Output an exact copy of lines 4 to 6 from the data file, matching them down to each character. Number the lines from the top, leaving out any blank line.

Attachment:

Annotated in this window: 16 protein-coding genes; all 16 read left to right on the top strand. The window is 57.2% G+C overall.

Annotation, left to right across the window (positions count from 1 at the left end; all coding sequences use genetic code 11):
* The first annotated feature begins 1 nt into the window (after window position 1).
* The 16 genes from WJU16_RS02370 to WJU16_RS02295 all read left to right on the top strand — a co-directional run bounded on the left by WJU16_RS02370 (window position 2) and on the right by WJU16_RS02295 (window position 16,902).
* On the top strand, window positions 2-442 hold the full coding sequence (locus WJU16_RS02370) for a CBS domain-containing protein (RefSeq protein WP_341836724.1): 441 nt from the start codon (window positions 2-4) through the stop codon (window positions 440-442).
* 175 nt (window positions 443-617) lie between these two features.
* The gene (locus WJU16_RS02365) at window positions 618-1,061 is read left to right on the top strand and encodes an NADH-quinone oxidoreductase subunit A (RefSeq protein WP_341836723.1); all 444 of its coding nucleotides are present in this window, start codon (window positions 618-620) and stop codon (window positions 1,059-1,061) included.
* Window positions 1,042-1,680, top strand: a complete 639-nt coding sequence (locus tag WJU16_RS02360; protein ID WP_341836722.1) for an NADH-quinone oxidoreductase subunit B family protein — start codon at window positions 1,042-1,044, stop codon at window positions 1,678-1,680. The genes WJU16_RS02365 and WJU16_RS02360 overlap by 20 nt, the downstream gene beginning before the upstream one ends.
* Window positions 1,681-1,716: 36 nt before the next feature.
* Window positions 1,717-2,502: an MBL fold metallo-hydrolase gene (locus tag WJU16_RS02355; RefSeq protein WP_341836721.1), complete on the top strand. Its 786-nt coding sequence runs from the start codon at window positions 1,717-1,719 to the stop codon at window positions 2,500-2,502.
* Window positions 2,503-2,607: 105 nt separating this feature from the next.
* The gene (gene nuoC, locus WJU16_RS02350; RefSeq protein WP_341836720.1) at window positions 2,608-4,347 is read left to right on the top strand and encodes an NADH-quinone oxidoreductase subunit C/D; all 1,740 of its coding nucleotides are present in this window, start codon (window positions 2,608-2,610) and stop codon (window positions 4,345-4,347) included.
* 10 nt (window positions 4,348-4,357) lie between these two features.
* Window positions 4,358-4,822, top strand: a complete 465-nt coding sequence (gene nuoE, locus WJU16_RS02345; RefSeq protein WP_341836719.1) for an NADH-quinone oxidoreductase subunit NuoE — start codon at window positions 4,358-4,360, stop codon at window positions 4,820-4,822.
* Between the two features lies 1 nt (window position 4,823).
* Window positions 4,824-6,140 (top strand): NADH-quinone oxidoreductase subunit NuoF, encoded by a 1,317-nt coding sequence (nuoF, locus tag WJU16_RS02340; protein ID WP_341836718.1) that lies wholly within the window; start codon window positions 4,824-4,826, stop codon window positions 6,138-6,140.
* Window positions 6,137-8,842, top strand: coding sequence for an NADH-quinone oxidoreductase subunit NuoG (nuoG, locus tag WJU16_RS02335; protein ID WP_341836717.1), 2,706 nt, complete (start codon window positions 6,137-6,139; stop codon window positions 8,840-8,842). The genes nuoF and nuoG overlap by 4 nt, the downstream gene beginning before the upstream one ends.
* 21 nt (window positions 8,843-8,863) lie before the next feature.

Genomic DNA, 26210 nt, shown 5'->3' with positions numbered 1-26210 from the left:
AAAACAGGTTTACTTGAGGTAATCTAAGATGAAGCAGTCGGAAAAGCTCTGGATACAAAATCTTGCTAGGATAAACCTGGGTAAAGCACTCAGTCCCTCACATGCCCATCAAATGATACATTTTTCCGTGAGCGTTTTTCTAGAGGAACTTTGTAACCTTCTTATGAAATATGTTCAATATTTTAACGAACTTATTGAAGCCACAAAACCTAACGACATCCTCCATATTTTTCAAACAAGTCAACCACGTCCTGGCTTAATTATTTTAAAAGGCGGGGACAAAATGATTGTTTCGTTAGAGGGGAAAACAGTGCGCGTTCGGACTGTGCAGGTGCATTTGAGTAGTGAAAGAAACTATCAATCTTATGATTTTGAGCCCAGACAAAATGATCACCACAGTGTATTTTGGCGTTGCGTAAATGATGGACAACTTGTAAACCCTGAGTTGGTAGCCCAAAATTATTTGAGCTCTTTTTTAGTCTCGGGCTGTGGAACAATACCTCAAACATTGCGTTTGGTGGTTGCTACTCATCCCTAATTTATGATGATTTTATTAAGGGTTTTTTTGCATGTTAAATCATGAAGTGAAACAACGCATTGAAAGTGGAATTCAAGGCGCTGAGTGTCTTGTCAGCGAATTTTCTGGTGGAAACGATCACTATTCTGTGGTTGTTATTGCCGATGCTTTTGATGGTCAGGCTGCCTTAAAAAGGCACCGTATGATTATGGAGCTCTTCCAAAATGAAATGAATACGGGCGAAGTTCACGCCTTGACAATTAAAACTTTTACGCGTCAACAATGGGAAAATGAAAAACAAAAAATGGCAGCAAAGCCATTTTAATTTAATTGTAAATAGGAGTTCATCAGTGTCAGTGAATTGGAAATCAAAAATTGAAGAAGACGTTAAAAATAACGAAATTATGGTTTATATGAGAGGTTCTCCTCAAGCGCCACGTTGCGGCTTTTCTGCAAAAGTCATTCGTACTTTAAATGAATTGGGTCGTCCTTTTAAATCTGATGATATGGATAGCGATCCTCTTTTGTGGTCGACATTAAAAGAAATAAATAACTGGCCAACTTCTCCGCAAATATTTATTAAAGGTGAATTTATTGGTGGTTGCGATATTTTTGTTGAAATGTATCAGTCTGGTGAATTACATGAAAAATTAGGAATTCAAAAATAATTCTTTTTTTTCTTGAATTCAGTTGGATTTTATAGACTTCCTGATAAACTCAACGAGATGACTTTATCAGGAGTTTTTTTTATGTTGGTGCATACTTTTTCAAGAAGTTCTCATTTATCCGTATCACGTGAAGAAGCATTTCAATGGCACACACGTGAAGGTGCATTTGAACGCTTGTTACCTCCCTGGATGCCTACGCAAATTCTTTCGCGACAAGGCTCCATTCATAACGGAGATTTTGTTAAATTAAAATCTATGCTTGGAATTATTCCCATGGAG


* The 16 genes from WJU16_RS02370 to WJU16_RS02295 all read left to right on the top strand — a co-directional run bounded on the left by WJU16_RS02370 (window position 2) and on the right by WJU16_RS02295 (window position 16,902).
* On the top strand, window positions 2-442 hold the full coding sequence (locus WJU16_RS02370) for a CBS domain-containing protein (RefSeq protein WP_341836724.1): 441 nt from the start codon (window positions 2-4) through the stop codon (window positions 440-442).
* 175 nt (window positions 443-617) lie between these two features.